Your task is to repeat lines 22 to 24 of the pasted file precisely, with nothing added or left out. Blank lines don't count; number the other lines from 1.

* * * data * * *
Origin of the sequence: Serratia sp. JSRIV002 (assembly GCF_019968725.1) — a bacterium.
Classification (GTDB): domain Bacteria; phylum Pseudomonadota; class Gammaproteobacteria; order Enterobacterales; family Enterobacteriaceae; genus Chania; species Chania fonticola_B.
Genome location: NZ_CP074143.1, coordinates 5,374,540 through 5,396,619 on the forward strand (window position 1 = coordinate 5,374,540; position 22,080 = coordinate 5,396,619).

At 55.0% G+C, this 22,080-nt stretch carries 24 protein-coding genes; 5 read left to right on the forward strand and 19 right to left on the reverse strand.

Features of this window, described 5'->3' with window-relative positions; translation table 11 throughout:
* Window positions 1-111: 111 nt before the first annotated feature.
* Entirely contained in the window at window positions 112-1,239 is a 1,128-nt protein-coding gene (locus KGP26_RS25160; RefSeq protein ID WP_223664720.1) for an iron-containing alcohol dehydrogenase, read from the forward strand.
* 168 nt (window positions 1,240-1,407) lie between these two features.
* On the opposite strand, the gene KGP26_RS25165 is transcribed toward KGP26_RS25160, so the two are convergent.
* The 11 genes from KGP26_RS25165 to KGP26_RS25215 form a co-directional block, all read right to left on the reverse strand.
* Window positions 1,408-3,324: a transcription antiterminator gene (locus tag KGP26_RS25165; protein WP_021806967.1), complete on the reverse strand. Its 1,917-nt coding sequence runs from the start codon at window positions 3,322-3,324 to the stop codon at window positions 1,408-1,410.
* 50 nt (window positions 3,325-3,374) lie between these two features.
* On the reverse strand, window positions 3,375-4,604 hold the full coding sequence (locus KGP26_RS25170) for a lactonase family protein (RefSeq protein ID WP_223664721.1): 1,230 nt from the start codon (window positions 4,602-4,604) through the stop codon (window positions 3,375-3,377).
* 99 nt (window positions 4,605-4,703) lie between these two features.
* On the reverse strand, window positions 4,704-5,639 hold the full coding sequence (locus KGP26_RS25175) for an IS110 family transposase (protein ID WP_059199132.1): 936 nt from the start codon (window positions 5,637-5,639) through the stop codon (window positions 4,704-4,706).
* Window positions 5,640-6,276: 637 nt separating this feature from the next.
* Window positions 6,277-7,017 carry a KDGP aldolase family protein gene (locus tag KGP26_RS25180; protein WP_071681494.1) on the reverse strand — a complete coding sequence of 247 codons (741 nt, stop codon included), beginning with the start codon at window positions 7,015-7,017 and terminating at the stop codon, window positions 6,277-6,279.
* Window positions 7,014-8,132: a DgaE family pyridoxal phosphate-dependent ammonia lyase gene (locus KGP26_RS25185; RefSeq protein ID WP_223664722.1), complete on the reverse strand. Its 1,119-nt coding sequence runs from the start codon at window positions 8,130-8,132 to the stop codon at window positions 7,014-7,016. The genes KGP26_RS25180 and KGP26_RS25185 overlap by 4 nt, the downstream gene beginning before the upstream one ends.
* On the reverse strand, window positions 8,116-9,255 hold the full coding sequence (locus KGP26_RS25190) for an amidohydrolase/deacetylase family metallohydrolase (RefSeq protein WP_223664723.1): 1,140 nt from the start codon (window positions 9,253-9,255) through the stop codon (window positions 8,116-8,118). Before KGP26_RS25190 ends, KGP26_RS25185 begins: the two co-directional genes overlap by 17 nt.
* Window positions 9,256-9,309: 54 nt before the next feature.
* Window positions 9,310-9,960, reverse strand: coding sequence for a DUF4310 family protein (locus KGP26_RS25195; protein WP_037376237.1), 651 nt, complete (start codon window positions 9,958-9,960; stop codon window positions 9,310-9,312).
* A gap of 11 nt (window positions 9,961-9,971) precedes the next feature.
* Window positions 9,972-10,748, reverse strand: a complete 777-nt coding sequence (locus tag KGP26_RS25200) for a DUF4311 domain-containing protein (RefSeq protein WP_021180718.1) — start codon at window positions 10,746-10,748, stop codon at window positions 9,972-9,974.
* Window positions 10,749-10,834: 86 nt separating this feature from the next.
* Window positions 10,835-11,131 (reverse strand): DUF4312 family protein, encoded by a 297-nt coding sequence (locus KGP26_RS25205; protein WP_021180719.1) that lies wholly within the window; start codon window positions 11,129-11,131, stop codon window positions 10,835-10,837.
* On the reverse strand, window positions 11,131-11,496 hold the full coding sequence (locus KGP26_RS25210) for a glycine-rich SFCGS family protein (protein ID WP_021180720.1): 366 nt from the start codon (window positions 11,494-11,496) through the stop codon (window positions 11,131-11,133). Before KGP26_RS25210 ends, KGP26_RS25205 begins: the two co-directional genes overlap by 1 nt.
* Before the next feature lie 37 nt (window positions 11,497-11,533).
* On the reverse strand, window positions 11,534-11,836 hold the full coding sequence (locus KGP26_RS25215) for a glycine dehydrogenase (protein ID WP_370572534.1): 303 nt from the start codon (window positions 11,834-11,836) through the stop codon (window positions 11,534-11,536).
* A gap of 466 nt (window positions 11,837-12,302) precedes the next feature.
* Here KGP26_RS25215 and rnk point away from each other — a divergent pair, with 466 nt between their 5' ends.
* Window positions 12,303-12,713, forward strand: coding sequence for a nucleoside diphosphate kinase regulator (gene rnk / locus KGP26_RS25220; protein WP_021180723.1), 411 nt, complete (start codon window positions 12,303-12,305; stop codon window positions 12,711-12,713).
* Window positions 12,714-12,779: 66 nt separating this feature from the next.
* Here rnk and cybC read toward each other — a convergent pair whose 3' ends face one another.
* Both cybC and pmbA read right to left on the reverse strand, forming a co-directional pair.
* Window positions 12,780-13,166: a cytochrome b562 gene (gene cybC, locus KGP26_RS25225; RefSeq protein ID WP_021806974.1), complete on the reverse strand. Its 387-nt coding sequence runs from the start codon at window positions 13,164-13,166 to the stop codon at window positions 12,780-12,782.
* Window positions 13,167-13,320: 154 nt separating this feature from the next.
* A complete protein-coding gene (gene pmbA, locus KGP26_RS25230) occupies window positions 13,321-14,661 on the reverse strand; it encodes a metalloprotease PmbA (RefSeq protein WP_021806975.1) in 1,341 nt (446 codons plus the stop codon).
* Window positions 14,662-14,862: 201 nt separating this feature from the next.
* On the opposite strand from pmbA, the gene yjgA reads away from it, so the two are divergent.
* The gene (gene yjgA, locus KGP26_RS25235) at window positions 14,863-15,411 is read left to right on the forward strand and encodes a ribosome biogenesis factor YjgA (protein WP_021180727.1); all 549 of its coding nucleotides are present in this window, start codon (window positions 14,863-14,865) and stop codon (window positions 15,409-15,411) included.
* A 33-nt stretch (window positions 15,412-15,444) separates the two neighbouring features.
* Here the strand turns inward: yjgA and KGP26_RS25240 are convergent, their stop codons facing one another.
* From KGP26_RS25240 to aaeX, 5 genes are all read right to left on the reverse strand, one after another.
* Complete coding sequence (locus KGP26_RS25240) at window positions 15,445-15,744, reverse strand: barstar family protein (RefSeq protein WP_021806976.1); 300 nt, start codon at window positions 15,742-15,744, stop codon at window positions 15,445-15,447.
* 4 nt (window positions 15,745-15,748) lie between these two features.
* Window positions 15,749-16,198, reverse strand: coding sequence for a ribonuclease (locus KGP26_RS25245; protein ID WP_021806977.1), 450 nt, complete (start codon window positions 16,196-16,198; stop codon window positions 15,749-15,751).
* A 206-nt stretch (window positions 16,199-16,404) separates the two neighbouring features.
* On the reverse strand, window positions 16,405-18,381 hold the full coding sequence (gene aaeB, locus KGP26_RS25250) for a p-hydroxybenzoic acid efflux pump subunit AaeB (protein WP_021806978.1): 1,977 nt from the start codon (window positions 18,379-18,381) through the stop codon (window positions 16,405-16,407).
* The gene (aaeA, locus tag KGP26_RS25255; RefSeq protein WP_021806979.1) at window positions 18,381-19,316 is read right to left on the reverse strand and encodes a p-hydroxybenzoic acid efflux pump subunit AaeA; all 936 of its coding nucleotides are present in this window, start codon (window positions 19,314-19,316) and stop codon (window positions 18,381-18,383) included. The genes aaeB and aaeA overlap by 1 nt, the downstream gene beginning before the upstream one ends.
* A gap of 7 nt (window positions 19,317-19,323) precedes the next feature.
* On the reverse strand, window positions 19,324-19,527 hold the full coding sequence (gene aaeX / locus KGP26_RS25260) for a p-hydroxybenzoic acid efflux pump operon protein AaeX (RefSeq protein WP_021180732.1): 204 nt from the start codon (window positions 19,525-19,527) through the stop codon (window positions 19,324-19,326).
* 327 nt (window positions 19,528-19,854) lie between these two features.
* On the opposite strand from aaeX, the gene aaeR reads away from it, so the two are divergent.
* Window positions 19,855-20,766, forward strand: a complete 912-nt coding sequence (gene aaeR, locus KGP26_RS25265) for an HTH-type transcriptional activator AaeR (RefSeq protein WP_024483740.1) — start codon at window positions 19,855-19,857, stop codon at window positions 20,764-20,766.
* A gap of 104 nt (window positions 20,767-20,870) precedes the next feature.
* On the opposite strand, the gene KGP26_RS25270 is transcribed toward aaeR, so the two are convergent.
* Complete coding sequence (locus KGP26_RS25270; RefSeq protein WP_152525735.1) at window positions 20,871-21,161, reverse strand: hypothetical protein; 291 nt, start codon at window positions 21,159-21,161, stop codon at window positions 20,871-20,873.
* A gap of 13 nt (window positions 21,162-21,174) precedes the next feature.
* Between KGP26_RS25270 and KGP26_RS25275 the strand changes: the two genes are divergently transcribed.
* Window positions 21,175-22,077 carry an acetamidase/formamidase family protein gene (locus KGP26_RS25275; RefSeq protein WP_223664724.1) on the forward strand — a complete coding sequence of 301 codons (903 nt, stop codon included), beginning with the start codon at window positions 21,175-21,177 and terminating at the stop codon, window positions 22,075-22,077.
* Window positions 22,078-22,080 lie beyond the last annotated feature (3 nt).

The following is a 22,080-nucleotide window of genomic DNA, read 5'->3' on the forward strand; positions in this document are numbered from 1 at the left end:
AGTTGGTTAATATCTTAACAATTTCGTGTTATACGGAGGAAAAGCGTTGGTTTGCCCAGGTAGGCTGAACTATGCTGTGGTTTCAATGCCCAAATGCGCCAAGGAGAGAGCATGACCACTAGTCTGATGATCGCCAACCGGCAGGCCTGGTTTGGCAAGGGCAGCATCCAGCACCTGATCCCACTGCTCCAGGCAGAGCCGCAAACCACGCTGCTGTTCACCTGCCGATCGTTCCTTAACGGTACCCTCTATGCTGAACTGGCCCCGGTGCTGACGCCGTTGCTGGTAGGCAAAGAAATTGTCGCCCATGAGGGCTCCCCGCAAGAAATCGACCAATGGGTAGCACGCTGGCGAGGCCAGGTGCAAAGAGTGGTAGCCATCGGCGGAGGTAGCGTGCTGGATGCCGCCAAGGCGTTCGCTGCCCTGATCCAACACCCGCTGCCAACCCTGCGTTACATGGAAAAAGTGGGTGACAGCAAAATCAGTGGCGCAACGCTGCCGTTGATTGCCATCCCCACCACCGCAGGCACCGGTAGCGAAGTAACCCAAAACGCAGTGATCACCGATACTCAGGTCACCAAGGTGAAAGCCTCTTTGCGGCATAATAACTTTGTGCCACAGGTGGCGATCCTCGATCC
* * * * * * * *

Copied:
* A gap of 11 nt (window positions 9,961-9,971) precedes the next feature.
* Window positions 9,972-10,748, reverse strand: a complete 777-nt coding sequence (locus tag KGP26_RS25200) for a DUF4311 domain-containing protein (RefSeq protein WP_021180718.1) — start codon at window positions 10,746-10,748, stop codon at window positions 9,972-9,974.
* Window positions 10,749-10,834: 86 nt separating this feature from the next.